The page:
3 Things to Consider When Selecting Grout Color
You have made all the major decisions for your new bathroom and kitchen renovation and now it is time to pick the grout color! At first consideration, the grout color does not seem particularly important, especially when compared to all the larger items you need to decide on in a renovation. In fact, you might not even realize that it can add another level of impact in your new space. Grout can blend in with your tile, create high contrast, or fall somewhere in between. Here are three things to consider when selecting grout color.
1) Grout Color Contrast
1A) Blending the grout and tile color
As you can see in the first image below, the tile is a solid white color with a bright white grout. This allows for a more subtle pattern overall and helps create a cohesive look, blending the individual tiles and avoiding a visually busy backsplash.
This next photo shows a backsplash containing a mixture of stones/colors. If you do not have a single color in your tile pattern, you can use one of the colors as the jumping off point. The goal here was to hide the grout so the tile pattern could stand out on its own. This was accomplished by picking one of the colors in the tile: white; and matching the grout to that section. This helped the grout visually disappear letting you focus solely on the beautiful stone pattern!
1b) Creating contrast with your grout color
In the image below, you see a bright blue tile mixed with a light gray grout. This high contrast look gives each tile the opportunity to stand out individually and creates more depth in the space. This concept can be accomplished using any colored tile and light-colored grout, or vice versa.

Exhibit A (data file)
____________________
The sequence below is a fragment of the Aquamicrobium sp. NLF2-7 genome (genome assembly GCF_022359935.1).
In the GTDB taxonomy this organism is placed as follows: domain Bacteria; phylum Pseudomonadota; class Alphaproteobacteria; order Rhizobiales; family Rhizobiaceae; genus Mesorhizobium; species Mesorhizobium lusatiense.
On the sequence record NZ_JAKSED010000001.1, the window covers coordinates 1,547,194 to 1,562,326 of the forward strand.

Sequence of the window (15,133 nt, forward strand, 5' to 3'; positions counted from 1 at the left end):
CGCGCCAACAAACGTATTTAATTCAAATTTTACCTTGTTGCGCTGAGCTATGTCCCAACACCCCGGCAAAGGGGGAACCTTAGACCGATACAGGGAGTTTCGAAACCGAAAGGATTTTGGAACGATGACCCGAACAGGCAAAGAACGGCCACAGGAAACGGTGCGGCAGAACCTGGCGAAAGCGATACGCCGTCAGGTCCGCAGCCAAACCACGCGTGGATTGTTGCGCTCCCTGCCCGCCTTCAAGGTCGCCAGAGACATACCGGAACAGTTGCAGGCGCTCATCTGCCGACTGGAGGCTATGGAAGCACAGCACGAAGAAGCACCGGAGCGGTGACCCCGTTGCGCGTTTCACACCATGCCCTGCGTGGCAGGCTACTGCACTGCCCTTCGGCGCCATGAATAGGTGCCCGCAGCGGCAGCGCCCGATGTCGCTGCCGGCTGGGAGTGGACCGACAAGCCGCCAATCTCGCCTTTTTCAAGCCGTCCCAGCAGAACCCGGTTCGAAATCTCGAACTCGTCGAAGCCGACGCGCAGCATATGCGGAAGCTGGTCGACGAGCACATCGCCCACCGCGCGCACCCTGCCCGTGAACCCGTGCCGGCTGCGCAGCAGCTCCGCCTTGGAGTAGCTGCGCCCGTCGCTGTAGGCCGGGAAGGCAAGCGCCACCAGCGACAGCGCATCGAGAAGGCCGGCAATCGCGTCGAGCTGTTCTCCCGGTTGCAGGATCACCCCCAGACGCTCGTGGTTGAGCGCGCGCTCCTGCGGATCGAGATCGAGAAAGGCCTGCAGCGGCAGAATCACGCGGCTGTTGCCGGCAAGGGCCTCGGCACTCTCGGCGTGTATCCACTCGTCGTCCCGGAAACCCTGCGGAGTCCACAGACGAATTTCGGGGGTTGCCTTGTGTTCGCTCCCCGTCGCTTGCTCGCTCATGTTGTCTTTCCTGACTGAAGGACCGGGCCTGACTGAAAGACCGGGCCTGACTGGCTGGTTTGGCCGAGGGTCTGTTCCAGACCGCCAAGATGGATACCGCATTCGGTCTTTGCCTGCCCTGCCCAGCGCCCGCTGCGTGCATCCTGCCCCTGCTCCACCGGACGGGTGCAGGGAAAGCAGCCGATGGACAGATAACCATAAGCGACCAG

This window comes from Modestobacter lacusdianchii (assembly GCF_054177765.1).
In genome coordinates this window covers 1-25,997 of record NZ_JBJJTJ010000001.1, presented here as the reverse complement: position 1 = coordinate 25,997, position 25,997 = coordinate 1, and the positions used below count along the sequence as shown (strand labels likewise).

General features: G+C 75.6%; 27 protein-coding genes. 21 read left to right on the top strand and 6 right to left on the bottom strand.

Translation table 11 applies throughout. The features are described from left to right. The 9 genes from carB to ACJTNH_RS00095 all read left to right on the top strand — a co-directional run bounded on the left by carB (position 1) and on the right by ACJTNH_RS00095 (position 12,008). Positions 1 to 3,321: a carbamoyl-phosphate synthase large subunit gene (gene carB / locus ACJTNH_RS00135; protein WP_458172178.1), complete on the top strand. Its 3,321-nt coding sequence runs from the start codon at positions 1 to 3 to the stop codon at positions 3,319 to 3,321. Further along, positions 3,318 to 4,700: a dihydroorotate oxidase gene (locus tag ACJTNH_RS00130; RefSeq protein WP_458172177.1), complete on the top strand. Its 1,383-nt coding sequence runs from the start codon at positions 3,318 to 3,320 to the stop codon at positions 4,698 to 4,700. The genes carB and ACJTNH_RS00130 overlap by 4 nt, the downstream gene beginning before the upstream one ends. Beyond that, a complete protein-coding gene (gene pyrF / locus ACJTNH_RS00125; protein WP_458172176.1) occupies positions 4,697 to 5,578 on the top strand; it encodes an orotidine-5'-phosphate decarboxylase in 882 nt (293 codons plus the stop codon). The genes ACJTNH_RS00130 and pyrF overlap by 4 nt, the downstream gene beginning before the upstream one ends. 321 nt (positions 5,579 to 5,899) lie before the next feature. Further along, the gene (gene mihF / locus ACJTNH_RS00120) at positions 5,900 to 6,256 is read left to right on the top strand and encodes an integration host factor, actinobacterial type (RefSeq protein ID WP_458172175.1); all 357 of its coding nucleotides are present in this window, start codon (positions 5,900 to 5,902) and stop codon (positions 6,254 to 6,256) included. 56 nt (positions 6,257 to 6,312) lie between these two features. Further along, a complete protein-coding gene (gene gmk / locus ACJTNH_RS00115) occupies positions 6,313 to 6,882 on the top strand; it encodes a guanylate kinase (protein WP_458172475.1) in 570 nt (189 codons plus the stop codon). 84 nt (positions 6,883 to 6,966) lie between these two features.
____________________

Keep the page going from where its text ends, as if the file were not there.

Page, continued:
In these kitchen examples below, you see a white tile paired with a mid-tone grout color. This is another example of creating some contrast between tile and grout with a less severe difference. As you can see from the images, this combination still allows the subway and arabesque shape to really pop.
2) Grout Location
Is the grout going to be installed on the wall or on the floor? Is this a high traffic area or an area that is not used often? This is important to consider as well because the grout will get dirty over time. If you are selecting grout for your floor or other high traffic areas, avoid white or lighter colors and stick with grout colors in the mid to dark tones. This will help the color last longer and eliminate the need to clean the grout constantly.
3) Tile Installation
When you choose a high contrast between grout and tile color, you are more prone to see imperfections in the installation. For example, a common combination is white subway tile with charcoal or black grout. This is a great look when installed correctly, but if not, you will see imperfect lines causing the finished product to look sloppy. If a light-colored grout would have been used, the imperfections would not as noticeable. Keep this in mind when choosing a grout color as well as deciding between a professional installation or installing the tile yourself.
MacKenzie Cain is a designer for Habitar Design, a top interior designer Chicago. She’s written numerous blogs on interior design topics and is a contributor to Wikihow. For more information on Habitar Design or MacKenzie Cain visit Habitardesign.com.